I’m unable to take it for granted. Each time I tell people, “I have a novel coming out in December,” I get a little buzzed up.
I reread the book one more time over the last two weeks of July, cutting a phrase here and adding a word there. When I completed it, I went out to water the garden. Dazed, I was transported back to my small room in New York City, right on the corner of Broadway and 113th, where I originally penned the first sentences of a short story—Yuri’s Window—that would eventually become The Fugue. The novel, all 120,000 words, set (mostly) in Cicero, Illinois and handling a cast of over a dozen characters, started out as a short story about a sculptor living in Amsterdam who made his own window frames and stained glass out of shattered beer bottles and pieces of fences. The first words were put to paper in late 2000.
The short story became a novel on the advice of several classmates at Columbia. Really, it was at the insistence of my teacher, David Plante, whose feedback saw me change the setting, that I started realizing I really did have a novel. Fifteen years later, that novel is going to be published.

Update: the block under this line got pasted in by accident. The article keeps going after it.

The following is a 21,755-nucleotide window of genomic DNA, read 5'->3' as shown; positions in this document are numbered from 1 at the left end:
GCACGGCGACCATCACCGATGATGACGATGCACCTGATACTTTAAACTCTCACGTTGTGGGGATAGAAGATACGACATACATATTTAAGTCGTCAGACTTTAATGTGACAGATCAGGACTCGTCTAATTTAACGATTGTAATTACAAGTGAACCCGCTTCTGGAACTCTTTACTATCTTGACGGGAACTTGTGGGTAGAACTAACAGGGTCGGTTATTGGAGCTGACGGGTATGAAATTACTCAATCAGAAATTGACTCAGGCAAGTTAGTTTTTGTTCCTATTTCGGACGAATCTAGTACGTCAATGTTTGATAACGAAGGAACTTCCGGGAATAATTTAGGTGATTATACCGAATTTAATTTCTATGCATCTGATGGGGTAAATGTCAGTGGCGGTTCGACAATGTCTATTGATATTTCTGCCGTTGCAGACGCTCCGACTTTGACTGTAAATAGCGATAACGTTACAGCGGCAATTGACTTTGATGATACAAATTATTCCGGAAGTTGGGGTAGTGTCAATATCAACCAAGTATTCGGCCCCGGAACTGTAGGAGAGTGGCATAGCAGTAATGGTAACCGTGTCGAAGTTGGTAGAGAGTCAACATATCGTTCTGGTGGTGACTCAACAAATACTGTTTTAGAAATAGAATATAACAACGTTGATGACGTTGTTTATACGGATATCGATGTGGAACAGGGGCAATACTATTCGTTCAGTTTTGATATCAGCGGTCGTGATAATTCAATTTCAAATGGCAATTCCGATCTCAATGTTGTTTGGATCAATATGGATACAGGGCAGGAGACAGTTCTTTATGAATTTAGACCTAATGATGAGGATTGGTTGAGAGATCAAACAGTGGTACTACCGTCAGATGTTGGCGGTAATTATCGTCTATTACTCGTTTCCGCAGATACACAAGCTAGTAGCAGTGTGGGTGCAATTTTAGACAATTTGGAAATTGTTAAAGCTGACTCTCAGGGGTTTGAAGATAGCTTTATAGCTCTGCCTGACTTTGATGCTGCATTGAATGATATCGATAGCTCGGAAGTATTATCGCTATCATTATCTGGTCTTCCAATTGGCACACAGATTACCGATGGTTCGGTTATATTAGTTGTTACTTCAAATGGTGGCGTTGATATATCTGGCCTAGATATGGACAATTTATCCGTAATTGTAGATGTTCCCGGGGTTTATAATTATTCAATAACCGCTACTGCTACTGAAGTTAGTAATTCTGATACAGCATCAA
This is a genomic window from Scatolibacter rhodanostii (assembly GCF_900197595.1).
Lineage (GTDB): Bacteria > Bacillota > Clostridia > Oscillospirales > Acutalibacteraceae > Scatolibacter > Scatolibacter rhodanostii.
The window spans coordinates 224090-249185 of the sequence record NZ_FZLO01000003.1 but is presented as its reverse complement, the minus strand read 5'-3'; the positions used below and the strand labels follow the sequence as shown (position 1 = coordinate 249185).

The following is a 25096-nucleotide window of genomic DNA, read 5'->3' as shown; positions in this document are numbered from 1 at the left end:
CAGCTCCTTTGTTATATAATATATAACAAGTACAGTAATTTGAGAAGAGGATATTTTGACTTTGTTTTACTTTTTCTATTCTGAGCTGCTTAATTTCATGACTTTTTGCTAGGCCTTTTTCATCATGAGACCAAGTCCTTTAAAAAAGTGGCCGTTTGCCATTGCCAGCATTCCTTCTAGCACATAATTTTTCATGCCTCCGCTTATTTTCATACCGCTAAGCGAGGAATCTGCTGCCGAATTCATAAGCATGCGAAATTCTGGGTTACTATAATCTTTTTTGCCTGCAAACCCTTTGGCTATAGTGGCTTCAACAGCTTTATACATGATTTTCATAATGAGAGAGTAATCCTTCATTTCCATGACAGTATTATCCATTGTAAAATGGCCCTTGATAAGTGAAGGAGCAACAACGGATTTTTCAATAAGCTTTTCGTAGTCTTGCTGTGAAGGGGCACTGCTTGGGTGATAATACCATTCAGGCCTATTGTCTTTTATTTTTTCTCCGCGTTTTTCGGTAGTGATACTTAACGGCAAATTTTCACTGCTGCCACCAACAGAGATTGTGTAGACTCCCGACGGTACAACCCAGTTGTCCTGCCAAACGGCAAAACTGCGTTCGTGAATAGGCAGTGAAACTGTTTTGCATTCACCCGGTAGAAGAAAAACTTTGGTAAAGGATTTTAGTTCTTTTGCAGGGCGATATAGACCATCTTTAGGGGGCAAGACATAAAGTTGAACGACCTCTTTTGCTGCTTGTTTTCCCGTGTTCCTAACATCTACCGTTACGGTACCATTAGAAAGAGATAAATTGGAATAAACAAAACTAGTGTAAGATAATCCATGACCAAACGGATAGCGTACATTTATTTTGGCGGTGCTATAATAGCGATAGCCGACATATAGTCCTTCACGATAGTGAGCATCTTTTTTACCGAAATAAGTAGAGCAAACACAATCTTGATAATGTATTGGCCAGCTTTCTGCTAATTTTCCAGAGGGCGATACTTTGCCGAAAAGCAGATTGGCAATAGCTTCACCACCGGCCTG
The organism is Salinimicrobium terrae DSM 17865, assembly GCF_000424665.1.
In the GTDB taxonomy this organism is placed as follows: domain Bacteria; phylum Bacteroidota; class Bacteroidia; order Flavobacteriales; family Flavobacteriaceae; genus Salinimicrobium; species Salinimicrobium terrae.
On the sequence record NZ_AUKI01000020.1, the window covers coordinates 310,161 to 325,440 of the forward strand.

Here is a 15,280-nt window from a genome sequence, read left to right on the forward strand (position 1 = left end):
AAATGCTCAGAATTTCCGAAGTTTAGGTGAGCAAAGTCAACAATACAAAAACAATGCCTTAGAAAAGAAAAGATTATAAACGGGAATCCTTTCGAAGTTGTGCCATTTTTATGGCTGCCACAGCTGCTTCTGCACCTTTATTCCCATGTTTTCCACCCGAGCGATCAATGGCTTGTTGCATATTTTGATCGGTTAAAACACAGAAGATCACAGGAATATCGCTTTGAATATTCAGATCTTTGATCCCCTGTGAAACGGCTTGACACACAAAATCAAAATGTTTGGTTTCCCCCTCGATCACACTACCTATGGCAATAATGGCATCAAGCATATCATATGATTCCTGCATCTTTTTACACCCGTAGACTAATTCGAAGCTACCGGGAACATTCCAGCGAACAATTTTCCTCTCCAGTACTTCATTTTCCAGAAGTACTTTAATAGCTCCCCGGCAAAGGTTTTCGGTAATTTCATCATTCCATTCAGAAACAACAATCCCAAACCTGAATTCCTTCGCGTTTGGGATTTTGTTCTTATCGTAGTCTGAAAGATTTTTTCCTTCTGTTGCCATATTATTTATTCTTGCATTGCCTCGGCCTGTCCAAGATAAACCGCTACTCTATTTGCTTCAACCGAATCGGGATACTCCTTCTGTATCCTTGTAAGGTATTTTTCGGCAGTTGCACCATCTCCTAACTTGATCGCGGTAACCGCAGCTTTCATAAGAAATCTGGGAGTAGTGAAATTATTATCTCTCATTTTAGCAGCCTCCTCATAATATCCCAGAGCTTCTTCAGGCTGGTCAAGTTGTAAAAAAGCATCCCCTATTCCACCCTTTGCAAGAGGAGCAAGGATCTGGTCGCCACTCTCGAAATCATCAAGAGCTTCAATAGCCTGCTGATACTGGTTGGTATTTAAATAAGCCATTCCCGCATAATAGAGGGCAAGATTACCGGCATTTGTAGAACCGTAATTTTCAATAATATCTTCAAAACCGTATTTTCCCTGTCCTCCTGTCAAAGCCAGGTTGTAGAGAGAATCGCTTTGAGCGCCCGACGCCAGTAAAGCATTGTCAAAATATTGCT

I’ll be telling the story of how I wrote the book and what sort of ideas I played with, how long it took me to develop them. The story of how The Fugue was written is almost as interesting as the story the book tells: a sculptor is sentenced to prison for murdering his parents, and upon release returns to his hometown to convalesce and sift through memories, shattered narratives and the ongoing psychological effects of a World War. Over the span of the novel, the plot moves from a nondescript field in Western Ukraine, through the landscape of Chicagoland, eventually to extinguish itself at the back window of a bungalow, only seconds before the home’s conflagration.
There will be time to explore all that stuff.
In this post, I want to cut a question off at the pass. I know someone will ask: Do you have any advice for aspiring writers?
Yes. Don’t ever give up.